“I believe that you’re for me, I feel it in our energy. I see us written in the stars. We can go wherever, so let’s do it now or never. Baby, nothing’s ever, ever too far.” — Clarence Bernard Coffee / Dua Lipa / Sarah Theresa Hudson / Stephen Noel Kozmeniuk, “Levitating”
As Semana Santa began ahead of the concurrent holidays of Passover and Easter, a strange confluence of excitement, anticipation, and hopefulness clashed with the rising cacophony of need, demand, want, urgency, and outright petulance. More than ever, the life of a Hispanic marketing and advertising specialist seems more disorderly than at any point in the last 25 years.
In many ways, this is a good thing. In other ways, it is a disturbing reminder that, even in 2022, the leaders that have emerged as the biggest voices and advocates for the U.S. Hispanic market haven’t a moment’s rest. Don’t call it a “time suck.” Don’t consider it a “cacophony of organized chaos.” Ciertamente no es un arroz con mango. We live in a world where work-life balance has perhaps not fallen victim to the COVID-19 pandemic, but has only thrived in it — a collective of weeds that in 2019 peeked through the cobblestone in the rear courtyard of that favorite coffee shop and are now unstoppable nuisances bringing more greenery than perhaps anyone wanted.
For the leader of a U.S. Hispanic market shop, bringing in the green has perhaps been a constant, never-ending weed whacking responsibility by the shepherds and stewards of an industry that continues to seek what it has long sought and just might be finally receiving — respect, and account riches.
It’s another reason why, in our opinion, emergence of the U.S. Hispanic consumer and all that drives this ever-important part of the American fabric, is also being seen at agencies catering specifically to the needs of CMOs and brand managers that desire the best and most effective solutions for connecting with Spanish-speaking audiences. Don’t forget the in-culture English-language creative, too. As this year’s Hispanic Market Overview annual state-of-the-industry report shares, content isn’t about language anymore, and the fast-rising Hispanic podcast sector proves it.
Meanwhile, there’s a wholesale emergence of Hispanic-targeted audio that’s being seen in some interesting locales. From Philadelphia to Central Florida, big-market launches have unfolded. Then there’s a surprising small market in the Carolinas where, according to one veteran local ad sales specialist, overcoming prejudice may be critical for revenue growth.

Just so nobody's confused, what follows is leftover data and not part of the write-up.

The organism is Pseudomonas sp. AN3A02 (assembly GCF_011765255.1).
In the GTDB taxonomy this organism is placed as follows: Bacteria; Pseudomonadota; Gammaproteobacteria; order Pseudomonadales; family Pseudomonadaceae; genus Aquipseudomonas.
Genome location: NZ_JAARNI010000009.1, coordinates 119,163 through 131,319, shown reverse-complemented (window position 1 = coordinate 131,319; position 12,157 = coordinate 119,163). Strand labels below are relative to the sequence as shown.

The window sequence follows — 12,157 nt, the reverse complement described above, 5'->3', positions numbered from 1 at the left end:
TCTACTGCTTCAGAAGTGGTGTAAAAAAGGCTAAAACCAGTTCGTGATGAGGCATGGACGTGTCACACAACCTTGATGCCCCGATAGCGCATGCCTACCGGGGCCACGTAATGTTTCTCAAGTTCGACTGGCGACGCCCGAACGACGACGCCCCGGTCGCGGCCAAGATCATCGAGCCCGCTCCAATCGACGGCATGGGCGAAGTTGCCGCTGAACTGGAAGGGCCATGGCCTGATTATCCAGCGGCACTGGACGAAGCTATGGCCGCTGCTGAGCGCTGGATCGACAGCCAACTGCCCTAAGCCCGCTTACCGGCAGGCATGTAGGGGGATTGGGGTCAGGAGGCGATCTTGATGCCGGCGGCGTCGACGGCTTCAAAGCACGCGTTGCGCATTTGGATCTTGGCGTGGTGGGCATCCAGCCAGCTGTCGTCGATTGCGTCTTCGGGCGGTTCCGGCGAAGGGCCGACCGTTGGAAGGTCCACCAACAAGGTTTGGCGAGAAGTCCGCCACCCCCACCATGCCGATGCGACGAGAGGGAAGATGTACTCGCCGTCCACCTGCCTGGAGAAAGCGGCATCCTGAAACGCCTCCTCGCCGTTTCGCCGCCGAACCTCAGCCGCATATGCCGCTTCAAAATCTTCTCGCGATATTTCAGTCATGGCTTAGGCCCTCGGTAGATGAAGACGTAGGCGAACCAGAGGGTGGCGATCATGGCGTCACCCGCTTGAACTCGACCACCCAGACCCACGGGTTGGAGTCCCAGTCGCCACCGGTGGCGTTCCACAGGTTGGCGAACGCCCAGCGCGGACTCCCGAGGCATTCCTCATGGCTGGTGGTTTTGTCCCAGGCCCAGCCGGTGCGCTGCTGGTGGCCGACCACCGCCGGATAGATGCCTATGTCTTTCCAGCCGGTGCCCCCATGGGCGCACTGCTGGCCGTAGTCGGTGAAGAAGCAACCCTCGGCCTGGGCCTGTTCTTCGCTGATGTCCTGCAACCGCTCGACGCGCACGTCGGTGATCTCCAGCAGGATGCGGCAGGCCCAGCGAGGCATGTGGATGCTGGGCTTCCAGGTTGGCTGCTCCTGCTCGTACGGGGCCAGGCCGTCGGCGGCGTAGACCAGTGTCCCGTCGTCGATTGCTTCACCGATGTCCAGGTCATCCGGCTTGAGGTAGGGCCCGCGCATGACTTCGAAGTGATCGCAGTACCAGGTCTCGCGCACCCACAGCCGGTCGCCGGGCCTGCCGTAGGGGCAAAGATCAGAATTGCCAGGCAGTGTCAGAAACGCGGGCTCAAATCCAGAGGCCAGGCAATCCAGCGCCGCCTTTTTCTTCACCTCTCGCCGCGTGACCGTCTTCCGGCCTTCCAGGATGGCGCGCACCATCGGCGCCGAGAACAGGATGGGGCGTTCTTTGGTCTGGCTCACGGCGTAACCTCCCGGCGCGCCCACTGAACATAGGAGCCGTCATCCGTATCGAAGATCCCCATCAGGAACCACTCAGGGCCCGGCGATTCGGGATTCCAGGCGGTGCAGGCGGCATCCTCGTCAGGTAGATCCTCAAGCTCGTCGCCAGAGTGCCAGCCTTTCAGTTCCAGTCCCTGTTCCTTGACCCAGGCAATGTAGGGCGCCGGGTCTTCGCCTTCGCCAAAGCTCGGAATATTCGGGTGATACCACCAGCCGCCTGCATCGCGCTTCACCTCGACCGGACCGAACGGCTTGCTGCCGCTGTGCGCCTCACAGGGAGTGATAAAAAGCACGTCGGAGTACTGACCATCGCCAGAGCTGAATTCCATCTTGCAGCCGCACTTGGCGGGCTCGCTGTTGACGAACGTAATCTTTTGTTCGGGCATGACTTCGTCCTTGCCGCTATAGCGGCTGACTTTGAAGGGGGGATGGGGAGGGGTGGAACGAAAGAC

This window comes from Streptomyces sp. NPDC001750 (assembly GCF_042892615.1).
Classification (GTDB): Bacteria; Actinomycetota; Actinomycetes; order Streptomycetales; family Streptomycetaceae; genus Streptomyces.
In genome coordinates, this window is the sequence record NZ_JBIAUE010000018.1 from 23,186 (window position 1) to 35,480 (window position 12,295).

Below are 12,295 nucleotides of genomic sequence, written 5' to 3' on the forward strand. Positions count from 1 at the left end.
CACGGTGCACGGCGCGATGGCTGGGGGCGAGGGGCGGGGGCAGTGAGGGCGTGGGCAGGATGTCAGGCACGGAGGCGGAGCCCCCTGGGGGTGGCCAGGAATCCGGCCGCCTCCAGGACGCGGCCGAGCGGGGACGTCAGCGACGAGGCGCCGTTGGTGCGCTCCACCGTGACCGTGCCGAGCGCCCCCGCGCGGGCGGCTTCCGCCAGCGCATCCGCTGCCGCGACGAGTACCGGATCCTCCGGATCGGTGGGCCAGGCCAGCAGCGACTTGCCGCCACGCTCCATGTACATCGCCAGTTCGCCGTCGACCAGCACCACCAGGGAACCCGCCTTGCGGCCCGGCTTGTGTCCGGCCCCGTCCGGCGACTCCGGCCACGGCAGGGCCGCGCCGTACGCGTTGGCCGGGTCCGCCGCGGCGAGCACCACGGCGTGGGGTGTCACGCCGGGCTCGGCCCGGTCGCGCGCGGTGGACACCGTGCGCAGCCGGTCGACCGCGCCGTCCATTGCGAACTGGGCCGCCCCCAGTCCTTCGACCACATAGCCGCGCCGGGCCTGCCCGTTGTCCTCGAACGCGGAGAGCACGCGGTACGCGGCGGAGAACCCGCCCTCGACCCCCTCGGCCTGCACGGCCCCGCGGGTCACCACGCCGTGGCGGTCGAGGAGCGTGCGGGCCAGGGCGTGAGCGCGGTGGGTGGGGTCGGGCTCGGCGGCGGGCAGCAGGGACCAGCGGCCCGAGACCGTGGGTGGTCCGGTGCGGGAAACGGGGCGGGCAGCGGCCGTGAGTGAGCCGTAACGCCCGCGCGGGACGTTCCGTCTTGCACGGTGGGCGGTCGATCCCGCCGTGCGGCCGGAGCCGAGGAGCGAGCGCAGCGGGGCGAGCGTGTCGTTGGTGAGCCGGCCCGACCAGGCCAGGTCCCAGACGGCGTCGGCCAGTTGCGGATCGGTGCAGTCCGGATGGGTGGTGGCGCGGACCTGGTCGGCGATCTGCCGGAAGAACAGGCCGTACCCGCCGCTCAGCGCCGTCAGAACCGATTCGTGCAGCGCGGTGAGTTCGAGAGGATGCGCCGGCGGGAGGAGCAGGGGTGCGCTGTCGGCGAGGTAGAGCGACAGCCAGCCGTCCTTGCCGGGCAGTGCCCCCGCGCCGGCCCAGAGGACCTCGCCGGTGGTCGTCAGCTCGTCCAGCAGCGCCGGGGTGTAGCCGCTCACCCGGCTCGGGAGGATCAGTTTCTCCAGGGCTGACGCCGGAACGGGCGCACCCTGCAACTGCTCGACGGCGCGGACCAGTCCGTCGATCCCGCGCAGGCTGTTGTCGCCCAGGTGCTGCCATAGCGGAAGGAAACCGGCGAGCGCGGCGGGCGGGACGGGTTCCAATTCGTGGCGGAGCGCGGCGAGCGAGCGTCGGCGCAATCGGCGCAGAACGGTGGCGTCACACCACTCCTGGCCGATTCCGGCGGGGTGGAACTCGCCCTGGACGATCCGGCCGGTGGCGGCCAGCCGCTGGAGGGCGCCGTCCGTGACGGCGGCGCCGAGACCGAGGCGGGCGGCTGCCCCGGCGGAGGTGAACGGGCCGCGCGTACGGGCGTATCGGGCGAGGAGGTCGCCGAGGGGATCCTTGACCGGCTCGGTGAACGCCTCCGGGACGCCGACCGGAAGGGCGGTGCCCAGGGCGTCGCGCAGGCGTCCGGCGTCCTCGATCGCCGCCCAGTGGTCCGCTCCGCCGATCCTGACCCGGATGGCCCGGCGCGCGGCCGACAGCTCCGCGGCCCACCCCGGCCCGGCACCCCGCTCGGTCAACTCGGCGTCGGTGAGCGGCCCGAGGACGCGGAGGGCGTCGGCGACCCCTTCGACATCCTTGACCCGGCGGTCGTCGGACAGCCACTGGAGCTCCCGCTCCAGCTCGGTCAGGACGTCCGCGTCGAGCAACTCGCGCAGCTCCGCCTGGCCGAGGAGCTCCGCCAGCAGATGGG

Emergence of the U.S. Hispanic consumer in other cities has seen one of the biggest owners of broadcast television stations in the nation invest in properties expressly for the development of local Telemundo affiliates. In 2022, it’s a bold move — and one that speaks volumes about how free-to-air television is perhaps more important to the Hispanic market than the overall U.S.
But, the emergence story has its bumps and warts. Adriana Waterston, Chief Revenue Officer and Insights & Strategy Lead at Horowitz Research, has much to say about the 2020 Census. In short, she’s INCENSED by the “Census Scandal,” which saw not an undercount of Americans but a misrepresentation of Blacks and Hispanics, and Asians and Caucasians.
It’s easy to point fingers, shake heads and scribe away about the dysfunctional time management at play across the U.S. Hispanic marketplace. It takes comprehension, understanding and compassion to understand just how hard the leaders of the U.S. Hispanic marketing and advertising world are working to prove, finally, that they hold the keys to every brand’s long-term riches.
Yes, your meeting may get moved around several times. Yes, an executive assistant may ping you at 8:45pm on a Friday. But, at the end of the day, it is all about the collective greatness all of this represents. We’ve come a long way since Carl Kravetz, and the halls of the Century Plaza Hotel in Los Angeles. That was 16 years ago, and served as the entry point for our long, winding journey in the U.S. Hispanic advertising and marketing space. It began under the late Arturo Villar, with Hispanic Market Weekly. In January 2010, it continued with the first Hispanic Market Overview.
The fight may have evolved. El Grito may sound a little different. But, know that those who have passionately called for more dollars, more attention, more creative and more respect are finally seeing their efforts pay off.
As Hispanic Market Overview 2022 went to press, word emerged that Alma’s Luis Miguel Messianu had been named Global Chief Creative Officer on McDonald’s. What does this mean? He will work in partnership with Global Business Lead Dave Kissel in overseeing the creative output of the McDonald’s brand across no less than 46 markets where the DDB network is responsible for the account.
As the world breaks free from two years of a punishing pandemic, the Hispanic market is collectively rising like a phoenix, not from the ashes of a crumbled ruin, but from the polvo of a tortillería, perhaps. The right recipe is in place. The oven is the perfect temperature.
It’s time to start cooking.
ADAM R JACOBSON
Publisher • Hispanic Market Overview
HISPANIC MARKET OVERVIEW 2022
An annual publication provided at no-cost to readers thanks to the participating sponsorship of the following partners:
d’Expósito & Partners
López Negrete Communications
Spanish Broadcasting System (SBS)
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